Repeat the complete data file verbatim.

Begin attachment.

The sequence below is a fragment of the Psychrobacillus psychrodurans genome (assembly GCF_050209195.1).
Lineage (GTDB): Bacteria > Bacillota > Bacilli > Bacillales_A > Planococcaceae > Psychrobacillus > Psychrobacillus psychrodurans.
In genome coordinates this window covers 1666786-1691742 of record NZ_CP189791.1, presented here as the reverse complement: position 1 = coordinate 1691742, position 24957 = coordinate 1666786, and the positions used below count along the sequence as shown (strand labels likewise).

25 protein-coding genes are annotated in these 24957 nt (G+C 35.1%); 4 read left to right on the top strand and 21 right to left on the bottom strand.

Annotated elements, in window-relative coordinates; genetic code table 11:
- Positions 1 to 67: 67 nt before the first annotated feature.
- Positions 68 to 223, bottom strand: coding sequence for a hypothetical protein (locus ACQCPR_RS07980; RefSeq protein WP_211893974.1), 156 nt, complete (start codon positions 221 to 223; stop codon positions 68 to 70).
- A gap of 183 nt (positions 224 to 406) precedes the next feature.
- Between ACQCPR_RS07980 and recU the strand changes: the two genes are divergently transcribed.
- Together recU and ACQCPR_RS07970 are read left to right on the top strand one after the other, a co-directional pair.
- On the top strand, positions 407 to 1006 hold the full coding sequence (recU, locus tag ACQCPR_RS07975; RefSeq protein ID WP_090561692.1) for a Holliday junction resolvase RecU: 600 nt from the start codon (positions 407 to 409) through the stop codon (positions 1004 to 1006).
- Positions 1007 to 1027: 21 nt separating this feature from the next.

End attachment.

The sequence below is a fragment of the Psychrobacillus psychrodurans genome (assembly GCF_050209195.1).
Lineage (GTDB): Bacteria > Bacillota > Bacilli > Bacillales_A > Planococcaceae > Psychrobacillus > Psychrobacillus psychrodurans.
In genome coordinates this window covers 1666786-1691742 of record NZ_CP189791.1, presented here as the reverse complement: position 1 = coordinate 1691742, position 24957 = coordinate 1666786, and the positions used below count along the sequence as shown (strand labels likewise).

25 protein-coding genes are annotated in these 24957 nt (G+C 35.1%); 4 read left to right on the top strand and 21 right to left on the bottom strand.

Annotated elements, in window-relative coordinates; genetic code table 11:
- Positions 1 to 67: 67 nt before the first annotated feature.
- Positions 68 to 223, bottom strand: coding sequence for a hypothetical protein (locus ACQCPR_RS07980; RefSeq protein WP_211893974.1), 156 nt, complete (start codon positions 221 to 223; stop codon positions 68 to 70).
- A gap of 183 nt (positions 224 to 406) precedes the next feature.
- Between ACQCPR_RS07980 and recU the strand changes: the two genes are divergently transcribed.
- Together recU and ACQCPR_RS07970 are read left to right on the top strand one after the other, a co-directional pair.
- On the top strand, positions 407 to 1006 hold the full coding sequence (recU, locus tag ACQCPR_RS07975; RefSeq protein ID WP_090561692.1) for a Holliday junction resolvase RecU: 600 nt from the start codon (positions 407 to 409) through the stop codon (positions 1004 to 1006).
- Positions 1007 to 1027: 21 nt separating this feature from the next.